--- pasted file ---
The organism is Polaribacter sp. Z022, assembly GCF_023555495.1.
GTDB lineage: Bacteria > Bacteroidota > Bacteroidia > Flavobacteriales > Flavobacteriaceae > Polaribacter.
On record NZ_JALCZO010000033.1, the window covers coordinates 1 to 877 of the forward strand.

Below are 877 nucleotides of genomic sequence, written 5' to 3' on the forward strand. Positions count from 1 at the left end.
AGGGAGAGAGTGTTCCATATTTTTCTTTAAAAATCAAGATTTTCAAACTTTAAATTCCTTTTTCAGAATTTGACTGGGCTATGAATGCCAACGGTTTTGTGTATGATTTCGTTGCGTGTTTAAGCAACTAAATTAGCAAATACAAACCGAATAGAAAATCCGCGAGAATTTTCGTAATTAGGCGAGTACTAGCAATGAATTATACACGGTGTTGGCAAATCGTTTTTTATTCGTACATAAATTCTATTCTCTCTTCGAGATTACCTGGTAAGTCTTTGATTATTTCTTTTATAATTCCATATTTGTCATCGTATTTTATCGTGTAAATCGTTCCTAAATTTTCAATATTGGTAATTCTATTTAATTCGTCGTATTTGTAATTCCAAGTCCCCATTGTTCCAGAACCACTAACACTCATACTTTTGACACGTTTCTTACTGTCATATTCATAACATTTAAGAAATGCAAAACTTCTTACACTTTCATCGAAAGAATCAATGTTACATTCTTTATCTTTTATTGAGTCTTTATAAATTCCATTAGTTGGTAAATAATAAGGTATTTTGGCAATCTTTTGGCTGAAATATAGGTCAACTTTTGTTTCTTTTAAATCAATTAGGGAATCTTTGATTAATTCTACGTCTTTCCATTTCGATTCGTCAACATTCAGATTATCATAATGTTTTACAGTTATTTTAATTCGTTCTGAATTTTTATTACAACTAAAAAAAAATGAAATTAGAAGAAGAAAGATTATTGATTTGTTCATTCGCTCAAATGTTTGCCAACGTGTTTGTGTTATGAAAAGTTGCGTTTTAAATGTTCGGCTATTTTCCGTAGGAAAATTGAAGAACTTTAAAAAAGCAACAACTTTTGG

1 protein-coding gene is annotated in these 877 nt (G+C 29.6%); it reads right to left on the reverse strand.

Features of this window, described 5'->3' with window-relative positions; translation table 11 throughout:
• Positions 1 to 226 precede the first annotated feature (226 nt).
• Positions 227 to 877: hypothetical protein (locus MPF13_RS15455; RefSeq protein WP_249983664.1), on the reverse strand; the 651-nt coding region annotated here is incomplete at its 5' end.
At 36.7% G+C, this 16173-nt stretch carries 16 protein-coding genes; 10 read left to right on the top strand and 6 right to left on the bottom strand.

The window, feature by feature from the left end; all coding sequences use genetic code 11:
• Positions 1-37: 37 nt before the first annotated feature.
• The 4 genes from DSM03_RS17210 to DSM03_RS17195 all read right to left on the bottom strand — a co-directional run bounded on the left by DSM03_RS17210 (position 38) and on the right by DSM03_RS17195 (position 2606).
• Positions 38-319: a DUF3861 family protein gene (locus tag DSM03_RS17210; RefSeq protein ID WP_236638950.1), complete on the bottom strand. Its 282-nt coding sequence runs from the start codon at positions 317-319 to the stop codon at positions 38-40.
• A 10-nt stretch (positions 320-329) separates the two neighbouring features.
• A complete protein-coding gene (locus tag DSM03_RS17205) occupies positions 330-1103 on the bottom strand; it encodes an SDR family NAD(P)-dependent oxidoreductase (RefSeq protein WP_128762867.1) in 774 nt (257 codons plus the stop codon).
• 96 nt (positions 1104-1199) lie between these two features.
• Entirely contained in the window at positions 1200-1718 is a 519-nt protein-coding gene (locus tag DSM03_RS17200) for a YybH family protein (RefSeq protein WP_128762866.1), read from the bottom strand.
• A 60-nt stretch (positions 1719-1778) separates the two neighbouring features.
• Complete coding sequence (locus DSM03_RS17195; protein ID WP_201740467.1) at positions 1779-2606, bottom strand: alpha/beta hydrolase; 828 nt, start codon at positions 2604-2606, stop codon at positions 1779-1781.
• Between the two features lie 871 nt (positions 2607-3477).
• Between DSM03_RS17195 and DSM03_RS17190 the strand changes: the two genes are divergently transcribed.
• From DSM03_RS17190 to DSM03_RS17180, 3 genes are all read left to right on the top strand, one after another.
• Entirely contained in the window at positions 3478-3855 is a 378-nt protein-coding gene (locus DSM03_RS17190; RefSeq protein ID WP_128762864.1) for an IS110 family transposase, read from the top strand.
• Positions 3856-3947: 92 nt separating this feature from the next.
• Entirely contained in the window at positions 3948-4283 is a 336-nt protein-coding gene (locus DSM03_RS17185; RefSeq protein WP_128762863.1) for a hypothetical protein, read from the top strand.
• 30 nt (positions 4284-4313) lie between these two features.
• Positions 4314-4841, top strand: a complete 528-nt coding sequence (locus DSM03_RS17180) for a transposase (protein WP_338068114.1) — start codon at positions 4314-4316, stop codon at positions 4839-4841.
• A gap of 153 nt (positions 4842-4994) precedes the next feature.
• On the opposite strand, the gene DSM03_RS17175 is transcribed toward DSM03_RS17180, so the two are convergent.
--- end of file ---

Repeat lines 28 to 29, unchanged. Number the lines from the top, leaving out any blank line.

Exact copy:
• Positions 4314-4841, top strand: a complete 528-nt coding sequence (locus DSM03_RS17180) for a transposase (protein WP_338068114.1) — start codon at positions 4314-4316, stop codon at positions 4839-4841.
• A gap of 153 nt (positions 4842-4994) precedes the next feature.